The City of Vancouver has spent at least $1.5 million so far on security, maintenance and other costs associated to two vacant single-room occupancy hotels in the Downtown Eastside that it purchased for a reported $11.5 million in November 2020.
The city bought the Balmoral and Regent hotels from the Sahota family with the intention to turn the buildings into safe and secure low-income housing. The century-old highrises, which have a combined 300 rooms, have been vacant since 2017 and 2018.
The city has since decided to demolish the Balmoral and lease the Regent to BC Housing, which has plans to redevelop the building but has yet to provide details. The city announced Tuesday, October 25, that demolition of the Balmoral at 159 E Hastings Street won’t be completed until late 2023.
Glacier Media reported in November 2021 that the city had racked up roughly $1 million in costs related to security and other charges to protect the hotels from further deteriorating or catching fire.
The buildings are located across the street from each other.
Since that article was posted, the city has spent an additional $536,000 to date, according to information the city’s communications department released this week to Vancouver Is Awesome.
Such costs will continue and increase until both properties are redeveloped, which could take several years.
“Beyond measures necessary to ensure the security of the buildings, including measures such as fire watch, boarding up broken windows, etc., the only additional costs are related to the planning of the demolition by the project team,” the city said in an email.
The city said people living in tents and makeshift shelters on the sidewalks outside the Balmoral and up and down East Hastings are not connected to the reason why the hotel hasn’t already been knocked down.
“The Balmoral is a very complex building and staff are working as expeditiously as possible and are prioritizing the work as per [chief building official] orders,” the city said.
Meanwhile, two adjacent two-storey buildings to the Balmoral damaged by fires this year will be demolished within the next two weeks. The city said it will bill the owners for the cost of demolition.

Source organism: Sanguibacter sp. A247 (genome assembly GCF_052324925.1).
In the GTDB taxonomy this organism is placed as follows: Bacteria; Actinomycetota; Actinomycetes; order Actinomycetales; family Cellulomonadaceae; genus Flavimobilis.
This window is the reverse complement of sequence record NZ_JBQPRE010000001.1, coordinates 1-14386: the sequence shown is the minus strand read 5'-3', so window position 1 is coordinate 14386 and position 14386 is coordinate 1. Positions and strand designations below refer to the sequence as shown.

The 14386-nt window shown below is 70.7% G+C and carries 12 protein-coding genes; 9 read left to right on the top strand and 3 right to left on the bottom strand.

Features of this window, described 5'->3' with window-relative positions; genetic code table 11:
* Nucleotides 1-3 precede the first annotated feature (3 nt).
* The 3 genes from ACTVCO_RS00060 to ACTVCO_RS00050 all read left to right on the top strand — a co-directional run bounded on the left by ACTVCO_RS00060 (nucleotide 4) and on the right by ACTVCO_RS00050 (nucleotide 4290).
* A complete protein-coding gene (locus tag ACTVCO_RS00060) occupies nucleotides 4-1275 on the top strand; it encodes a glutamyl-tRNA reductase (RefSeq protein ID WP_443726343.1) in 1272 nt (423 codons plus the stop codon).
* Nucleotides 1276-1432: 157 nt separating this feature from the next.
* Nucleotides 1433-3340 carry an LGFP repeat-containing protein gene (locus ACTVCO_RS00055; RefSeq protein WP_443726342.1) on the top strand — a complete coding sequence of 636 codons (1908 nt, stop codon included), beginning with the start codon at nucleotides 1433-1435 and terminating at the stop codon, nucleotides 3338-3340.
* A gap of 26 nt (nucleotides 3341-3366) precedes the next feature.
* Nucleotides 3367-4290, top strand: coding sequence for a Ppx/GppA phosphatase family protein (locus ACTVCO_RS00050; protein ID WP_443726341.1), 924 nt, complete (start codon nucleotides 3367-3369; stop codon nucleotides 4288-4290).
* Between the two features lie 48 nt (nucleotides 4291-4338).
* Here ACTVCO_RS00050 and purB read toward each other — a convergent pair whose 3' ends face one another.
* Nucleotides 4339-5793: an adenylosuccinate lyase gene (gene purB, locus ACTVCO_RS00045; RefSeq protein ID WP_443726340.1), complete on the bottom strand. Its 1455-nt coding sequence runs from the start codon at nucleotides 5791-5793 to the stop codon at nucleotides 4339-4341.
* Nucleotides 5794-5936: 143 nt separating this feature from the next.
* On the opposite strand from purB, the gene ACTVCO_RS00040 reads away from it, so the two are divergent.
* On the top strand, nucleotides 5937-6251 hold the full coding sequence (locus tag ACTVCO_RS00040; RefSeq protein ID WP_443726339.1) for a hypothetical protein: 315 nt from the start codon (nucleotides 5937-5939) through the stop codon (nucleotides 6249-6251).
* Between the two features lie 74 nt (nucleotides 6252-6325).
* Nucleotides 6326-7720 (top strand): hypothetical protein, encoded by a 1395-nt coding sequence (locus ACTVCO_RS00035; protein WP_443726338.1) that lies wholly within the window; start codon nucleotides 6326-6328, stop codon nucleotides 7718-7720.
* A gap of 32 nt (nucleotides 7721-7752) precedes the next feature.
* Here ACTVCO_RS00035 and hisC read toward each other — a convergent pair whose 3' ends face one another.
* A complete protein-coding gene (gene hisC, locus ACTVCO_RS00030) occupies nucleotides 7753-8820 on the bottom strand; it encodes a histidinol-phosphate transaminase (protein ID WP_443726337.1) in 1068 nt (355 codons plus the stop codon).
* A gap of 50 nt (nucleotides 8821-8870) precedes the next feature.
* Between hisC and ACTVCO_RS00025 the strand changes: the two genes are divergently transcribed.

The slow process to turn the Balmoral and Regent properties into social housing comes as homelessness persists in the Downtown Eastside and across the city.
City officials and social service agencies have suggested homelessness has increased since the city’s last homeless count in March 2020 recorded 2,095 people without a home.
“Neither building is habitable in its current form,” the city said when asked about the urgency to build more housing.
The city didn’t provide an estimate of the cost to demolish the nine-storey Balmoral, saying “the demolition of this building is a very complex process.”
“The city will continuously assess the site and building conditions and will adjust the demolition process and timing to account for any unforeseen circumstances, changes or new developments,” the city said. “The actual costs will be impacted by these still-to-be-confirmed circumstances. We can share the costs as we near completion.”
The costs to maintain the Balmoral and Regent do not include the unknown but significant costs the city has spent over several decades on enforcing orders at the hotels. Annual costs related to police and firefighters responding to calls at both buildings are also unknown but are considered substantial.
Capt. Matthew Trudeau, public information officer for Vancouver Fire Rescue Services, said in an email this week that firefighters responded 31 times to the Balmoral since January 2020 and answered 23 calls at the Regent.
Trudeau said these calls don’t include medical calls outside the buildings.
Glacier Media reported in April 2018 that police responded to 845 calls in and outside the Regent between Jan. 1, 2017 and Feb. 22, 2018; the Balmoral generated 248 calls for the same period, although it was closed in June 2017.